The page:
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Chapter 13: Postwar Confidence and Anxiety

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1 Chapter 13: Postwar Confidence and Anxiety
Demobilization – decreasing the man power in the military by allowing service men and women to return home GI Bill of Rights – Federal law that granted benefits to veteran’s A year of unemployment benefits if they could not find a job Financial aid for college Government loans for building and starting businesses .

2 1957  1 baby born every 7 seconds
1A. Baby Boom It seems to me that every other young housewife I see is pregnant British visitor to America, 1958 1957  1 baby born every 7 seconds

3 Dr. Benjamin Spock and the Anderson Quintuplets
1B. Baby Boom Dr. Benjamin Spock and the Anderson Quintuplets

4 Converting War Time Economy
Inflation most painful economic problem after war U.S. untouched by war’s devastation U.S. produce 50% of world’s output Technology improves productivity Use of computers began in business Increased military spending leads to new technologies Development of plastics and light metal alloys Marshall Plan increased demand for American goods

5 The Taft-Hartley Act Republicans take control of both houses of Congress in 1946 and seek to return to a conservative government: Lower taxes Reduced government regulation Support for business Anti-Union – reduce the power of unions to aid business End price controls passed during the war Taft, a conservative Republican Senator sponsored act Authorized President- 80 day cooling off period for strikes in essential industries Banned shops closed to non-union members Truman Vetoes but is overridden

6 Truman and Civil Rights
Supports the trend in post war America against intolerance- Lesson of discrimination of the Nazis- rings loud and clear- Nuremberg Trials began, the truth of Nazi racism comes out War was fought for freedom- freedom should be available at home Some former soldiers don’t like racism in USA American society is developing conditions for change emerge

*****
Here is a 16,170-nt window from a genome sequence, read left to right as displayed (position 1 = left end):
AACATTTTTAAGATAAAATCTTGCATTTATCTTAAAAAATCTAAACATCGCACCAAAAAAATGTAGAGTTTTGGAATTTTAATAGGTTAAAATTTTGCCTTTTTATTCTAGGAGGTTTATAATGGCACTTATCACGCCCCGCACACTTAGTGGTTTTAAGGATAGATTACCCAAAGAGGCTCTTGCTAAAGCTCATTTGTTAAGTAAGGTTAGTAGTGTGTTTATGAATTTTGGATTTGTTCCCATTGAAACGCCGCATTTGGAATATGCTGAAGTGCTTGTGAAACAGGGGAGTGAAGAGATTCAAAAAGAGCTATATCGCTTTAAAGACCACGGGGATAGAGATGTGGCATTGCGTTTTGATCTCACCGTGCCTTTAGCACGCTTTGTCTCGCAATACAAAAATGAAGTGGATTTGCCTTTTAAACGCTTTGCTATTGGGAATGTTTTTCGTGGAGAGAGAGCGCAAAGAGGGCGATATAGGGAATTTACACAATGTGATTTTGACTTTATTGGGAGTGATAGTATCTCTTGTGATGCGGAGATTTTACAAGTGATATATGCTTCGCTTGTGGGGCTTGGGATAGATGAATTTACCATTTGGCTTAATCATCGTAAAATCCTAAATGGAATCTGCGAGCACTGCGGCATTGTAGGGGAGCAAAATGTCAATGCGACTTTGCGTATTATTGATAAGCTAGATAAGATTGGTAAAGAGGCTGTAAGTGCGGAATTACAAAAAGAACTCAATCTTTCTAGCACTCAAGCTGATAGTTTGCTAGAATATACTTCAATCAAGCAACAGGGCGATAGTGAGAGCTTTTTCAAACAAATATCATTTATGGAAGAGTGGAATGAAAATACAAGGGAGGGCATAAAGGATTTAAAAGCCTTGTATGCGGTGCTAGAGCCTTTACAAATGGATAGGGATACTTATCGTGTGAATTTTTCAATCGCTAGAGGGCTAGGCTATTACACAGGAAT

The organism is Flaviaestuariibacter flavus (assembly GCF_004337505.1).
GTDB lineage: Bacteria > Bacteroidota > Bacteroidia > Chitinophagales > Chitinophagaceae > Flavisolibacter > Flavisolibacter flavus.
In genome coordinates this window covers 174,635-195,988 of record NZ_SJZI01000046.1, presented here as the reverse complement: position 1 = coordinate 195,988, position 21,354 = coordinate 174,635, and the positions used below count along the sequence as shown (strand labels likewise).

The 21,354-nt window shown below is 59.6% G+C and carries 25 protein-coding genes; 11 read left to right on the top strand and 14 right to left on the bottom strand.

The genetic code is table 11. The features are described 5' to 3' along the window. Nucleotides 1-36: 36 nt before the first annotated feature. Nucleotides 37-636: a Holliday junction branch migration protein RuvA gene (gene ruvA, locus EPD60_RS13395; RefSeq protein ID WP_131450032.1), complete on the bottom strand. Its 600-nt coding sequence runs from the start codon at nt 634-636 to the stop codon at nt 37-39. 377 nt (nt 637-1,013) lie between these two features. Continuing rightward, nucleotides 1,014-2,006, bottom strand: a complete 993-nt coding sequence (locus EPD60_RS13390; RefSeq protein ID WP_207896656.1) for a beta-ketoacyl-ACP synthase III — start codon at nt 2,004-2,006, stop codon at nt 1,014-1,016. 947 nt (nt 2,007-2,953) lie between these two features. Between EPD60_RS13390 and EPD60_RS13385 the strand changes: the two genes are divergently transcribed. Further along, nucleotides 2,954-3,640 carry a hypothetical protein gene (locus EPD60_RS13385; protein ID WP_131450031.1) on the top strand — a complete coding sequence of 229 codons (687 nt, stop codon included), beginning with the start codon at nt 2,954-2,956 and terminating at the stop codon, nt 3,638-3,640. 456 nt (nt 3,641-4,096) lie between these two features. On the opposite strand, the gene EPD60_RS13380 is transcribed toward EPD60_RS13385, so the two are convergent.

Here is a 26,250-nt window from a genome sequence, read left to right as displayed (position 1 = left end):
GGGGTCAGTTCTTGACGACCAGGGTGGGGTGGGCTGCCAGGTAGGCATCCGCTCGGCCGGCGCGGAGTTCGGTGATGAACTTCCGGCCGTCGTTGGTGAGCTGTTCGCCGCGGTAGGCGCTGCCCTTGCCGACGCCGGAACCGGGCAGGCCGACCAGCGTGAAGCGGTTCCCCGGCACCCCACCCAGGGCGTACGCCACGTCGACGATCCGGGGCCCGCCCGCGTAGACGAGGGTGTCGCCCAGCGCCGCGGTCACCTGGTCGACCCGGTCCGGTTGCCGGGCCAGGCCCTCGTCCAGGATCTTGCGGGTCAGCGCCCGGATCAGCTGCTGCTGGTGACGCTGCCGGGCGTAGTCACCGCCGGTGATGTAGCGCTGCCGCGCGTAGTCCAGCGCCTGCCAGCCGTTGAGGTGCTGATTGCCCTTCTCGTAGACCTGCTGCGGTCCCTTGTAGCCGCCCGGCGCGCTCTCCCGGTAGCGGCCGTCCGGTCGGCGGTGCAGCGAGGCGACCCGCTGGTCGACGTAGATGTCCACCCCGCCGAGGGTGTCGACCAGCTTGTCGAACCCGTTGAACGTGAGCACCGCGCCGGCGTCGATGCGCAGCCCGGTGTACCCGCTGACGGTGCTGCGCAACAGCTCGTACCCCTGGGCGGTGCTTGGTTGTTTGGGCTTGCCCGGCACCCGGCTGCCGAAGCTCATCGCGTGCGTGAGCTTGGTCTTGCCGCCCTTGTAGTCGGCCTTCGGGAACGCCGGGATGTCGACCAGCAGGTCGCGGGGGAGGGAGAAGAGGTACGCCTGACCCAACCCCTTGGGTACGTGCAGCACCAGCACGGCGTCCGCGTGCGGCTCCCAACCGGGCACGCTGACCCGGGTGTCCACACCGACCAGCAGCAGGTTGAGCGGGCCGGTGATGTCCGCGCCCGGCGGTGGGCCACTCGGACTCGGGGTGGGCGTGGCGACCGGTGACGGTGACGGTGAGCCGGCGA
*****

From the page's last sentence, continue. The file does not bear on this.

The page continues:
7 Incremental Civil Rights for African Americans
1946 Morgan v. Virginia- segregation in public interstate travel was unconstitutional 1950- Shelley v. Kraemer- restrictive covenants in housing- not selling property to members of certain groups violated the Constitution

8 Civil Rights Truman desegregated the Military and Federal Civil Service Big step in the early struggle for an end to discrimination

9 Election 1948 Southern Democrats leave national party in response to Truman's support for Civil Rights Dixicrats Strom Thurmond- South Carolina Senator, runs for president Dewey runs for the Republicans Truman appeared to lose- but appeals directly to the people citing the “Do nothing Republican Congress” and Wins the Election


11 Fair Deal Liberal programs of Truman similar to New Deal
National health insurance Limited and refused by Republican Congress 1946

12 Eisenhower Charts Middle Path
Eisenhower popular choice for president in 1952 – both parties wanted him!! First elected post he ever held was president Charted middle course Agreed government was too big, but did not repeal New Deal programs Federal spending increased during his presidency

13 The Car Culture Automania Car Culture Takes Over
Cheap, plentiful gas, easy credit, advertising increase car sales No public transit in suburbs; cars necessary Car Culture Takes Over Depended on cars to get to work Cars necessary to grocery shop or go to new suburban shopping malls Fast food restaurants and drive-in movies capitalize on car Towns near highways prosper; those near older, smaller roads decline NEXT

14 Mobility Takes Its Toll
continued The Car Culture Mobility Takes Its Toll Cars create social, environmental problems— e.g. accidents, pollution Upper-, middle-class whites leave cities; jobs, businesses follow Economic gulf widens between suburban and urban - also widens gap between middle class and the poor NEXT

15 Chapter 13: Postwar Confidence and Anxiety
Interstate Highway Act $$$ to build 41,000 miles of highway consisting of multilane expressways that would connect the nation’s major cities Biggest public works expenditure in history Modeled after the German Autobahn that Hitler built Ike’s plan for rapid mobilization in times of international crisis. In 1990, became known as the Dwight D. Eisenhower System of Interstate and Defense Highways



18 Chapter 13: Postwar Confidence and Anxiety